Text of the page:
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“Waking Dreams”: Networked Feminists and Idealist Feminism in Late-Nineteenth Century London

  • Author / Creator
    Smith Elford, Jana R
  • This dissertation explores how the networked feminists of the late-nineteenth century gave rise to a particular type of feminism that I call “idealist feminism.” Beginning in the 1870s, largely after undertaking study at the first institutions of higher education in the world to admit women, feminist writers and thinkers moved to the distinctive cosmopolitan metropolis of London in increasing numbers. Here they became imbricated in overlapping networks of organizational, geographic, and intellectual affiliations. Scholars have typically studied these feminist writers and thinkers separately as socialists, animal-rights activists, suffragists, or new woman writers. Yet, despite their various affiliations, these women are connected by their shared, optimistic vision for a utopian future, which they believed was necessary to alter politics, education, society, and the individual, and bring about women’s emancipation.

    Each chapter examines how these feminists, in their lives and in their writings, worked to draw attention to this feminist ideal. Through their public activism, their involvement in predominantly masculine-dominated clubs and organizations like the Fabian Society and the Men and Women’s Club, their writing in mainstream and alternative periodical publications, and by penning fictional texts, these women were drawn in conversation both with each other and with the broader culture of the late- Victorian period. Through their involvement in this culture, they discovered themselves as activists and writers and in turn developed and began to advocate a feminism particular to the Victorian fin de siècle era. My three case studies—on the overlapping networks in which Emma Brooke, Mona Caird, and Henrietta Müller mobilized and the dream- inflected language of the writing they produced—thus work to illustrate the ideologically complex but cohesive nature of the late-Victorian feminist movement, which is not easily organized into conventional political categories, but which nevertheless produced a recognizable variety of feminism. Understanding the nature of this feminism has the potential to alter our understanding of women’s agency and access to political power and the ways we conceive of women’s political influence in the period.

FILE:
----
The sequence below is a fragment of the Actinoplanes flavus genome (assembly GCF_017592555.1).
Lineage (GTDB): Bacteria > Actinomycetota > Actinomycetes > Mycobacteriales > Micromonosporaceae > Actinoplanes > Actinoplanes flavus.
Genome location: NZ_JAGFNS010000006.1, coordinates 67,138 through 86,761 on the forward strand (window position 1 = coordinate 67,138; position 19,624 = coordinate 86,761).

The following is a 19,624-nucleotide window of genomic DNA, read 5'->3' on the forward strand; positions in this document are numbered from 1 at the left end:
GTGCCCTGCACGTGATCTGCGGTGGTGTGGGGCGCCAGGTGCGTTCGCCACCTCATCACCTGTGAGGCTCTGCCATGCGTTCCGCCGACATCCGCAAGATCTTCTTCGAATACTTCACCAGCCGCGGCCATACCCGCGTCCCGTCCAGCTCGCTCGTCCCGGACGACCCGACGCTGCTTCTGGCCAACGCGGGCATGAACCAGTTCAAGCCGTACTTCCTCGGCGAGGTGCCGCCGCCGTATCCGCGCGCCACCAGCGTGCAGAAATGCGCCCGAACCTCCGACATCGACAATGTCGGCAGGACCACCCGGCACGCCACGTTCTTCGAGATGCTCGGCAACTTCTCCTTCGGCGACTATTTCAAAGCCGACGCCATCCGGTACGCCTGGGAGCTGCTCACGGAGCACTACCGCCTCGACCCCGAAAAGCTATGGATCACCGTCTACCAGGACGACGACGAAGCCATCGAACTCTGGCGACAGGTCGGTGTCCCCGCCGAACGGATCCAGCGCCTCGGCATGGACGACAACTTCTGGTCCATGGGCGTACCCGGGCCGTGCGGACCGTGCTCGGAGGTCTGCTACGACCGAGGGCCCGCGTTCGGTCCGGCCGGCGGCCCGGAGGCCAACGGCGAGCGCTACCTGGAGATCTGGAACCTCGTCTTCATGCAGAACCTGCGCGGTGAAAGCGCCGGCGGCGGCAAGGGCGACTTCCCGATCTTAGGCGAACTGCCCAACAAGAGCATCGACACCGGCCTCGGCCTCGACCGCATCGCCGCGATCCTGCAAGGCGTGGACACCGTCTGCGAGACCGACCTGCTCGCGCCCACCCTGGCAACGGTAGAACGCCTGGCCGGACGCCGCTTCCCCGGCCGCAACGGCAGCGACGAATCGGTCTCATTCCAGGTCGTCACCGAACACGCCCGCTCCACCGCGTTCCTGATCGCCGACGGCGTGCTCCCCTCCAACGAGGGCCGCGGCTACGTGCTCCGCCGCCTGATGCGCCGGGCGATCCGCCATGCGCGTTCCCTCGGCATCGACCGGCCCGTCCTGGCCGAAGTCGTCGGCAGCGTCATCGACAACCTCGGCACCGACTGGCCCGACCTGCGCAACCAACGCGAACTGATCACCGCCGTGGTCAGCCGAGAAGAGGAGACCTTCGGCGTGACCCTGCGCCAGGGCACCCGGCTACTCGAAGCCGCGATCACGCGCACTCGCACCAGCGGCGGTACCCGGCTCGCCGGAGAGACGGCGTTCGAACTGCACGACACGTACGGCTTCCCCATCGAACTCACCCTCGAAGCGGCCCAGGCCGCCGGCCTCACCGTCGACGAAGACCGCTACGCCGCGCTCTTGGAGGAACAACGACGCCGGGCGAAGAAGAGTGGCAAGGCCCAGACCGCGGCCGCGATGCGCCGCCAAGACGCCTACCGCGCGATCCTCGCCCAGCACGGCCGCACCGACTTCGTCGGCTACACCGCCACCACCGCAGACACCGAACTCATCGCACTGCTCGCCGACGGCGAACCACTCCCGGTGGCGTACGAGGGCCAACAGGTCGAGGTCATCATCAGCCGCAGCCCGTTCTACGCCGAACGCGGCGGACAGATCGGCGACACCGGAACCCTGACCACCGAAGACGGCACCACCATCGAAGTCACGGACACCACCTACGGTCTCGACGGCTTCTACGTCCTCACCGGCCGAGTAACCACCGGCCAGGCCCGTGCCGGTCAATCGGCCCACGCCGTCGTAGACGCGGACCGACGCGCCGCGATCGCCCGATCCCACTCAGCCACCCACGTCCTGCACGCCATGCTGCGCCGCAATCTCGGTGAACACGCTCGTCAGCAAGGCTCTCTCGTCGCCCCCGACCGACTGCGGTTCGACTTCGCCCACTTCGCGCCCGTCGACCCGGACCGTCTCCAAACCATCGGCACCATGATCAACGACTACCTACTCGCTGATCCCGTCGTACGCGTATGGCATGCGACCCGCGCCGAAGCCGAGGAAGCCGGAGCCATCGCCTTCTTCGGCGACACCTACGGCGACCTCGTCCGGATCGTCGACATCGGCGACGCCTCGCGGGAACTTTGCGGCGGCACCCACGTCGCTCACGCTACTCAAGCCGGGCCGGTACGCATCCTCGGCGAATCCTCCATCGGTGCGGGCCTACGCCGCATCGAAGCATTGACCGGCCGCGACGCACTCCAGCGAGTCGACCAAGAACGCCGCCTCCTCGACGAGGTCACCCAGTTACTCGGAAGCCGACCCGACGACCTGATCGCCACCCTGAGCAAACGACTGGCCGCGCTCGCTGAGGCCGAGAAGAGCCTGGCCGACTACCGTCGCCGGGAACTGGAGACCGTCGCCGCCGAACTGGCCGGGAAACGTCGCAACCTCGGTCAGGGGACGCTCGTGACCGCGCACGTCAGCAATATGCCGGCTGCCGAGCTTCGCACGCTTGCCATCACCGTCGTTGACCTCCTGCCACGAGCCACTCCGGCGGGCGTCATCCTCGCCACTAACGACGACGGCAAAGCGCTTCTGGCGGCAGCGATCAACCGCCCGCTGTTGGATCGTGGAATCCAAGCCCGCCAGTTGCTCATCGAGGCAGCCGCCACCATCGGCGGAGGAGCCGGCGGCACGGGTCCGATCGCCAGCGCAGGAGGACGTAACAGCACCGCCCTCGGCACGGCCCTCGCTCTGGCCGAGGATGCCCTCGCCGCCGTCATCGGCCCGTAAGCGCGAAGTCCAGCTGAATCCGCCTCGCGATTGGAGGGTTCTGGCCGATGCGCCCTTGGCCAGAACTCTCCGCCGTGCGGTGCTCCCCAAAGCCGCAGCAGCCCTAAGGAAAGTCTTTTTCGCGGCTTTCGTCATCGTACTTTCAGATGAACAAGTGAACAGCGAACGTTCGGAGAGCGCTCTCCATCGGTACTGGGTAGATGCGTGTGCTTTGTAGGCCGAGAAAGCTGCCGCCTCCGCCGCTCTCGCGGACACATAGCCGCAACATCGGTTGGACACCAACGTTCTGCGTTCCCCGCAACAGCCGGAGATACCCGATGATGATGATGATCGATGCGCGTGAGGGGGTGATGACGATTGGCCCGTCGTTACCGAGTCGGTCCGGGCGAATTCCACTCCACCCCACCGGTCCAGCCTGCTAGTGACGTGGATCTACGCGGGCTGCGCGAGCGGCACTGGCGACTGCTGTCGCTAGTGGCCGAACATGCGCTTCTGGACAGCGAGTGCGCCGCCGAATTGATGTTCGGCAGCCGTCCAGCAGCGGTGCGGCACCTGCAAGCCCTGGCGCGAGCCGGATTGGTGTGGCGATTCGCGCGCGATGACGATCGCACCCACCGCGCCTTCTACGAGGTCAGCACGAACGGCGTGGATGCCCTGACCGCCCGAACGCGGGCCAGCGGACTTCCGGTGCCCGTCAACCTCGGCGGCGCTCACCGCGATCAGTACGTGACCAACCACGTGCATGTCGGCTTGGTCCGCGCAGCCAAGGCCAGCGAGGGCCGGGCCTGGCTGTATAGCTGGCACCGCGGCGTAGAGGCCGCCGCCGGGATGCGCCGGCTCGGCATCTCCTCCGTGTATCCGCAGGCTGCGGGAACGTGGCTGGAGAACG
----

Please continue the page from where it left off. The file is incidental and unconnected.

• Subjects / Keywords
  • Graduation date
    Fall 2018
  • Type of Item
    Thesis
  • Degree
    Doctor of Philosophy
  • DOI
    https://doi.org/10.7939/R3348GZ2H
  • License
    Permission is hereby granted to the University of Alberta Libraries to reproduce single copies of this thesis and to lend or sell such copies for private, scholarly or scientific research purposes only. Where the thesis is converted to, or otherwise made available in digital form, the University of Alberta will advise potential users of the thesis of these terms. The author reserves all other publication and other rights in association with the copyright in the thesis and, except as herein before provided, neither the thesis nor any substantial portion thereof may be printed or otherwise reproduced in any material form whatsoever without the author's prior written permission.